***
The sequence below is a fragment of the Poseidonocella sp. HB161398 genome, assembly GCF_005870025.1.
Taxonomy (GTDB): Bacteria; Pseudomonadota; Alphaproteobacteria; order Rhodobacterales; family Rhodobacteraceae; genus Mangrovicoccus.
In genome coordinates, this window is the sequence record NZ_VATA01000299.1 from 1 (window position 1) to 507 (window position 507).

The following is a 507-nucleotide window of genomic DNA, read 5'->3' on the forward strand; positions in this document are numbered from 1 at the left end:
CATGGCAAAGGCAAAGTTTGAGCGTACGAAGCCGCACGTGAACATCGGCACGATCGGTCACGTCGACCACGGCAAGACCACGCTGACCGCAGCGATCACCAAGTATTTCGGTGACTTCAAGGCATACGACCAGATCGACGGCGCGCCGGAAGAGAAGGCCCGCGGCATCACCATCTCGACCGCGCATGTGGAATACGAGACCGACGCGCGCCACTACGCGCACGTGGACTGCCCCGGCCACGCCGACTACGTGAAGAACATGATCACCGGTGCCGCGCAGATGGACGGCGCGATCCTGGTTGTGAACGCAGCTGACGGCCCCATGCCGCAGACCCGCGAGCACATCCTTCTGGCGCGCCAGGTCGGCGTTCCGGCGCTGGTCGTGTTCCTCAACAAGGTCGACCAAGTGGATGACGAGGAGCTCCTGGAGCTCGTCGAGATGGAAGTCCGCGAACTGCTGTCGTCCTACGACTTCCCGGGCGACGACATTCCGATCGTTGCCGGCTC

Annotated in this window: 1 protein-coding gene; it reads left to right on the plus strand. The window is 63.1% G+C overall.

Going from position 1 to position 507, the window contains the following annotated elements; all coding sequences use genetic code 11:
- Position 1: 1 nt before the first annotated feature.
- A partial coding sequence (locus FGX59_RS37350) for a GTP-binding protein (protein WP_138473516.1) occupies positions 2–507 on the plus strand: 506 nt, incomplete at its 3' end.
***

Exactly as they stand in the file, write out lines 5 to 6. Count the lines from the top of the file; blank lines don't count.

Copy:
CATGGCAAAGGCAAAGTTTGAGCGTACGAAGCCGCACGTGAACATCGGCACGATCGGTCACGTCGACCACGGCAAGACCACGCTGACCGCAGCGATCACCAAGTATTTCGGTGACTTCAAGGCATACGACCAGATCGACGGCGCGCCGGAAGAGAAGGCCCGCGGCATCACCATCTCGACCGCGCATGTGGAATACGAGACCGACGCGCGCCACTACGCGCACGTGGACTGCCCCGGCCACGCCGACTACGTGAAGAACATGATCACCGGTGCCGCGCAGATGGACGGCGCGATCCTGGTTGTGAACGCAGCTGACGGCCCCATGCCGCAGACCCGCGAGCACATCCTTCTGGCGCGCCAGGTCGGCGTTCCGGCGCTGGTCGTGTTCCTCAACAAGGTCGACCAAGTGGATGACGAGGAGCTCCTGGAGCTCGTCGAGATGGAAGTCCGCGAACTGCTGTCGTCCTACGACTTCCCGGGCGACGACATTCCGATCGTTGCCGGCTC

Annotated in this window: 1 protein-coding gene; it reads left to right on the plus strand. The window is 63.1% G+C overall.